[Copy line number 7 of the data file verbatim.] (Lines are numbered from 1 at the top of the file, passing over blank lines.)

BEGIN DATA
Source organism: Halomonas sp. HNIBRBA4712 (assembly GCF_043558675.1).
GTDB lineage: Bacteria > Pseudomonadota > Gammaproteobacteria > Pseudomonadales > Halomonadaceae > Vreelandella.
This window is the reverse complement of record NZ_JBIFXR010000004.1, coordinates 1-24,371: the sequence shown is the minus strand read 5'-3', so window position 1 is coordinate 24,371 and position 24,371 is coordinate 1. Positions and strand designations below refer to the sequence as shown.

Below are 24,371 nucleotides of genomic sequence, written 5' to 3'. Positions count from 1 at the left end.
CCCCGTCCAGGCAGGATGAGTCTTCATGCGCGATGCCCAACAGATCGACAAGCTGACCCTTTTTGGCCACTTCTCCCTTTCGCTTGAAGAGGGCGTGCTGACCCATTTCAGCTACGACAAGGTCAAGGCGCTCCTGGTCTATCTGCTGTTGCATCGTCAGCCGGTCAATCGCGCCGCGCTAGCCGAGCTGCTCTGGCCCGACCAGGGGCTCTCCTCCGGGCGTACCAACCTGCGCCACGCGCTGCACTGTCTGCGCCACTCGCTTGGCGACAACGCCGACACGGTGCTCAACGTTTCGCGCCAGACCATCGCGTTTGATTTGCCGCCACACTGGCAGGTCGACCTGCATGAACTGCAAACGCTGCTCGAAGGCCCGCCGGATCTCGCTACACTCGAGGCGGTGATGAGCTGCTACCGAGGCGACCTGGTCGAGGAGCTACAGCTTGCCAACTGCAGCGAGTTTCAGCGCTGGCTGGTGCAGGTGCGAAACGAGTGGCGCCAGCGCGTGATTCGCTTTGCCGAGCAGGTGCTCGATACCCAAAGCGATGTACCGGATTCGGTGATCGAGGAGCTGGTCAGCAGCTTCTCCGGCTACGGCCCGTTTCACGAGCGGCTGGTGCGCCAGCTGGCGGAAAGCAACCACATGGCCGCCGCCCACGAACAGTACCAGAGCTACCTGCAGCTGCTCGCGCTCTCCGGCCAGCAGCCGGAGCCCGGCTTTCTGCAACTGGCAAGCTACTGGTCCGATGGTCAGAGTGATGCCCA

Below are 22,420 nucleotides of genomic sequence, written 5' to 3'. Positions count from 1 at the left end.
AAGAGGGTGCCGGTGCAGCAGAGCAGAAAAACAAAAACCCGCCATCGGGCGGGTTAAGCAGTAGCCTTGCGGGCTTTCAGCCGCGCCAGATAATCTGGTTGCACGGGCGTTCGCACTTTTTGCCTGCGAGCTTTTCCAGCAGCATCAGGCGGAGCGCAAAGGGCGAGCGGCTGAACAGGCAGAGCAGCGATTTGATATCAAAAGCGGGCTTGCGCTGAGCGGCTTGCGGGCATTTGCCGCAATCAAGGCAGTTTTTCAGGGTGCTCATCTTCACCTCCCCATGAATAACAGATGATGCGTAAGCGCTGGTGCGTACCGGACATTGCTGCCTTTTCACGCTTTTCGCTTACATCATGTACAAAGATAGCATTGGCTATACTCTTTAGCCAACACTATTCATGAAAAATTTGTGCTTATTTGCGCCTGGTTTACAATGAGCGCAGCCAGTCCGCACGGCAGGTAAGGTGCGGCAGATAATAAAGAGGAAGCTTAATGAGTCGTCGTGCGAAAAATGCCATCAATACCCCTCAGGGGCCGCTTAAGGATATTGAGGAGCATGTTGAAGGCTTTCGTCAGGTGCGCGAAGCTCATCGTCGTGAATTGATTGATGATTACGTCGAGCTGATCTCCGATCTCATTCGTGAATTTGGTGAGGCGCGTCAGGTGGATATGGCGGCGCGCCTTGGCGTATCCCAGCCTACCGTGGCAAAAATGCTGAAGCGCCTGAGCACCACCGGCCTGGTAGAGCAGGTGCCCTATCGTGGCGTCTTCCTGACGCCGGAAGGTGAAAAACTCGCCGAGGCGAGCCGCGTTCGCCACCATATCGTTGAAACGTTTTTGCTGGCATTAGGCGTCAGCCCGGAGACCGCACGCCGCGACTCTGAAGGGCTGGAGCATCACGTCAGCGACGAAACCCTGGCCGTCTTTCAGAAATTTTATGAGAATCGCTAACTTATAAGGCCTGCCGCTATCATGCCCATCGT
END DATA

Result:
AAGAGGGTGCCGGTGCAGCAGAGCAGAAAAACAAAAACCCGCCATCGGGCGGGTTAAGCAGTAGCCTTGCGGGCTTTCAGCCGCGCCAGATAATCTGGTTGCACGGGCGTTCGCACTTTTTGCCTGCGAGCTTTTCCAGCAGCATCAGGCGGAGCGCAAAGGGCGAGCGGCTGAACAGGCAGAGCAGCGATTTGATATCAAAAGCGGGCTTGCGCTGAGCGGCTTGCGGGCATTTGCCGCAATCAAGGCAGTTTTTCAGGGTGCTCATCTTCACCTCCCCATGAATAACAGATGATGCGTAAGCGCTGGTGCGTACCGGACATTGCTGCCTTTTCACGCTTTTCGCTTACATCATGTACAAAGATAGCATTGGCTATACTCTTTAGCCAACACTATTCATGAAAAATTTGTGCTTATTTGCGCCTGGTTTACAATGAGCGCAGCCAGTCCGCACGGCAGGTAAGGTGCGGCAGATAATAAAGAGGAAGCTTAATGAGTCGTCGTGCGAAAAATGCCATCAATACCCCTCAGGGGCCGCTTAAGGATATTGAGGAGCATGTTGAAGGCTTTCGTCAGGTGCGCGAAGCTCATCGTCGTGAATTGATTGATGATTACGTCGAGCTGATCTCCGATCTCATTCGTGAATTTGGTGAGGCGCGTCAGGTGGATATGGCGGCGCGCCTTGGCGTATCCCAGCCTACCGTGGCAAAAATGCTGAAGCGCCTGAGCACCACCGGCCTGGTAGAGCAGGTGCCCTATCGTGGCGTCTTCCTGACGCCGGAAGGTGAAAAACTCGCCGAGGCGAGCCGCGTTCGCCACCATATCGTTGAAACGTTTTTGCTGGCATTAGGCGTCAGCCCGGAGACCGCACGCCGCGACTCTGAAGGGCTGGAGCATCACGTCAGCGACGAAACCCTGGCCGTCTTTCAGAAATTTTATGAGAATCGCTAACTTATAAGGCCTGCCGCTATCATGCCCATCGT